It could be argued the whole idea of the witch is just a way of holding women down. Just think of the Salem Witch Trials. The majority of its victims being women, it was one more way for men to punish women for being who they are. Another argument that makes the witch anti-feminism is provided by this blogger, “the goddess fulfills nearly every feminine stereotype, with a great deal of focus on fertility” (http://www.redpolka.org/blog/archives/000310.html)
Another could say the witch itself is feministic. Going against mainstream roles, she is powerful, dominant, and in tune with herself.
I could present arguments all day, but what do you think? Is the concept of the witch anti-feminist or not? Let me know in the comments below. I would love to hear your thoughts.
Blissany Cherry is tired of sleeping around. Her neurologists’ sleep solutions have failed her. Now that her bizarre sleeping habits have begun to include week long dreams she has resorted to her own methods for a cure.
METHOD ONE: CONTROL DREAMS. All attempts to morph dreams about a gorgeous warrior into romantic fantasies are thwarted. He keeps on insisting she is destined to marry a great king and lead their armies into war. At the end of every dream he asks her: will you fight the war and save mankind?
She laughs in his face.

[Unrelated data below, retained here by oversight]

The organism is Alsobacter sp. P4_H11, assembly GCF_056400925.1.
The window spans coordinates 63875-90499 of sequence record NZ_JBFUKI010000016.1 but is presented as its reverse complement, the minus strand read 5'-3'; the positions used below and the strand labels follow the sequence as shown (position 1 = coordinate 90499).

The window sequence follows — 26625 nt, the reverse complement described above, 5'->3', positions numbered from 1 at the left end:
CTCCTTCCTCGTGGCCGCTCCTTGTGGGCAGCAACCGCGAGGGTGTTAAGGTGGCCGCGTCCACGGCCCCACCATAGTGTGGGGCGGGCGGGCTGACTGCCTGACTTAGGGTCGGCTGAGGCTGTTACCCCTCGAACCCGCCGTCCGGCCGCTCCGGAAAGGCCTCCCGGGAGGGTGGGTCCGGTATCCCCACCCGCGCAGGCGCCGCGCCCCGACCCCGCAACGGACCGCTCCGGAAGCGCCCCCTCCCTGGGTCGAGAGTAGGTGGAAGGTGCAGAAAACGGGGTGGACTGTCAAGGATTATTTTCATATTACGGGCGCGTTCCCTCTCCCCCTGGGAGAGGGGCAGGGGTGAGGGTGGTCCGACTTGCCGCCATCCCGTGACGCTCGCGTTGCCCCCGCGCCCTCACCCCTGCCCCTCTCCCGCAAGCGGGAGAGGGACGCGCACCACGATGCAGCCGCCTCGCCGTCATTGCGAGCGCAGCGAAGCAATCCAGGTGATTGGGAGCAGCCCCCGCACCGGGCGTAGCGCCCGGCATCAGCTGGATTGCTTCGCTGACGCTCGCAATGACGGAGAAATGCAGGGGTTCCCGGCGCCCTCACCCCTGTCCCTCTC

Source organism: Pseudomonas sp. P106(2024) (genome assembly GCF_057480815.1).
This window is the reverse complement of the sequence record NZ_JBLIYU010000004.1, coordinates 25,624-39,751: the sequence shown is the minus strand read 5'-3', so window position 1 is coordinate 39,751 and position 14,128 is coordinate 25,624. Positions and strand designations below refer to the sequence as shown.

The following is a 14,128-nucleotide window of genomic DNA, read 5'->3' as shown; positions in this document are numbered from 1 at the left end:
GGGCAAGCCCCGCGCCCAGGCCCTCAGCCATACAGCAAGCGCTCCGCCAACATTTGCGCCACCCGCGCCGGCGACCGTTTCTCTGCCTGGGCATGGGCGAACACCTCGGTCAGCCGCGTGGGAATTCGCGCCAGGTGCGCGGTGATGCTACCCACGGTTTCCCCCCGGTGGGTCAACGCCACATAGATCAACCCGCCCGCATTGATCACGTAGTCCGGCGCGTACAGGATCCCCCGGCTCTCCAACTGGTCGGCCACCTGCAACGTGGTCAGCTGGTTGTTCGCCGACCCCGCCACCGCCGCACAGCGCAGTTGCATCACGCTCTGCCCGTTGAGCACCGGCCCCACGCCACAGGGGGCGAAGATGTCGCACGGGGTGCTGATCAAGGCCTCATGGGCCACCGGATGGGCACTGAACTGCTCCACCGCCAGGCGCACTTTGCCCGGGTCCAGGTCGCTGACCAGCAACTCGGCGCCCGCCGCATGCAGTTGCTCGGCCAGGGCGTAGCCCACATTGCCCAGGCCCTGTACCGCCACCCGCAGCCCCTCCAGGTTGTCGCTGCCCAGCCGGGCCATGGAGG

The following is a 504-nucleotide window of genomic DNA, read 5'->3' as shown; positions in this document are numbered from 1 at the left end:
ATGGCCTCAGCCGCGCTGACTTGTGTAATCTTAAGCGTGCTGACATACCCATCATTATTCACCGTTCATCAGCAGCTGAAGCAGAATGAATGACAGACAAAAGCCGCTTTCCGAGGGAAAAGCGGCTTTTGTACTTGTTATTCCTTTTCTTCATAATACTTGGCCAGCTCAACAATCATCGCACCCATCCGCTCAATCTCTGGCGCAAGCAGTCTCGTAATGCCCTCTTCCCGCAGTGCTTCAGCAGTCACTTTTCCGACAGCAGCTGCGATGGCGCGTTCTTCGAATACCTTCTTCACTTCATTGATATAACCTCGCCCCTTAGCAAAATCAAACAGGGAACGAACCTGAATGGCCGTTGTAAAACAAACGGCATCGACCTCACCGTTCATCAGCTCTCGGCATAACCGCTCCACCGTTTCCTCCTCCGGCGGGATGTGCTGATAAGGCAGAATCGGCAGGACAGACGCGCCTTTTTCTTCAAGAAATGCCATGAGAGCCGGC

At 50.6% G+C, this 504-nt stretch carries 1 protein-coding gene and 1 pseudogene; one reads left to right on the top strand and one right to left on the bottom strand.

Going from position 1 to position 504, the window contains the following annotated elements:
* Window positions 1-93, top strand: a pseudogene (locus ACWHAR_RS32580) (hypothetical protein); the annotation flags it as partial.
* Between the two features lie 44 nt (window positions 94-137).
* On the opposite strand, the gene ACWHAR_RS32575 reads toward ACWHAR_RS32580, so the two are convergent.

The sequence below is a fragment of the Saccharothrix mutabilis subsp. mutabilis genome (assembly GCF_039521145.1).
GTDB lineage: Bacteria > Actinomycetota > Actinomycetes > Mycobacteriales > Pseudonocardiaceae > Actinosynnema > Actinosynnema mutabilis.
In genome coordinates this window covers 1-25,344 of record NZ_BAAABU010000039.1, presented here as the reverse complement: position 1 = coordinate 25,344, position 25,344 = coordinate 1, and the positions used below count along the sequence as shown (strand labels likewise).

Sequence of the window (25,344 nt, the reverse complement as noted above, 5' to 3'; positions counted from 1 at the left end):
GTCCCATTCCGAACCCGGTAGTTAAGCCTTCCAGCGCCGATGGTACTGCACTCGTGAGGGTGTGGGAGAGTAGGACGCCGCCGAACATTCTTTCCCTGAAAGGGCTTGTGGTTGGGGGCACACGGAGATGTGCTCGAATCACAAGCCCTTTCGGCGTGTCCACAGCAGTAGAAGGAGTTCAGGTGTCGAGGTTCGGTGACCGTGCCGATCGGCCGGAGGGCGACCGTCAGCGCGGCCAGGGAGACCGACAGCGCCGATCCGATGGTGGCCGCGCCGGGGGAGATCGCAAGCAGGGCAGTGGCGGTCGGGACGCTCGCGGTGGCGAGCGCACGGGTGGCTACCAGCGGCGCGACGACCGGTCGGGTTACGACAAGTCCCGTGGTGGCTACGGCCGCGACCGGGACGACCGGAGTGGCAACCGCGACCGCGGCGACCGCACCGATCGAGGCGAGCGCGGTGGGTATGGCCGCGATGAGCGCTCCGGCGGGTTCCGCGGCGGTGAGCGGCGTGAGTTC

METHOD TWO: RESIST! Blissany has plans for her life. None include fighting an intergalactic war. When her dreams begin spilling over into reality, she is forced to make a decision that will forever redefine her life. Standing between destiny and desire, she is left with only one option.
METHOD THREE: SURVIVE.
About the Author:
Law Reigns has an odd obsession with romance. At the advice of her friends, she gave up the plight of playing cupid in their lives. Developing her own characters to manipulate proved to be more rewarding. After having studied creative writing at the University of Florida, she decided to write Superheroes Wear Faded Denim. A proud Gator alumni, she based her novel where blood runs orange and blue. She personally invites all adventure druggies and love fanatics to dive into the pages of Faded Denim, a story that transforms a swampy, southern town into a battlefield for life and love.
Connect with Law Reigns
Why this story:
I wrote this story for three reasons:
1. As a narcoleptic, I wanted to inspire others by writing a story about a character who struggles to overcome sleep. Harriet Tubman’s story inspired me. For those who do not know, she was also a narcoleptic. She most certainly did not let it bother her. Anyone who faces obstacles in life will be inspired by this story of triumph.
2. Telling the story of a young woman who had to undergo a transformation to achieve greatness was important to me. Life will always ask more of us, more than we sometimes even think we can give.
3. I wanted to capture the beauty and culture of my college experience. There are so many different types of people we meet in college. Many stories do not even try to convey this.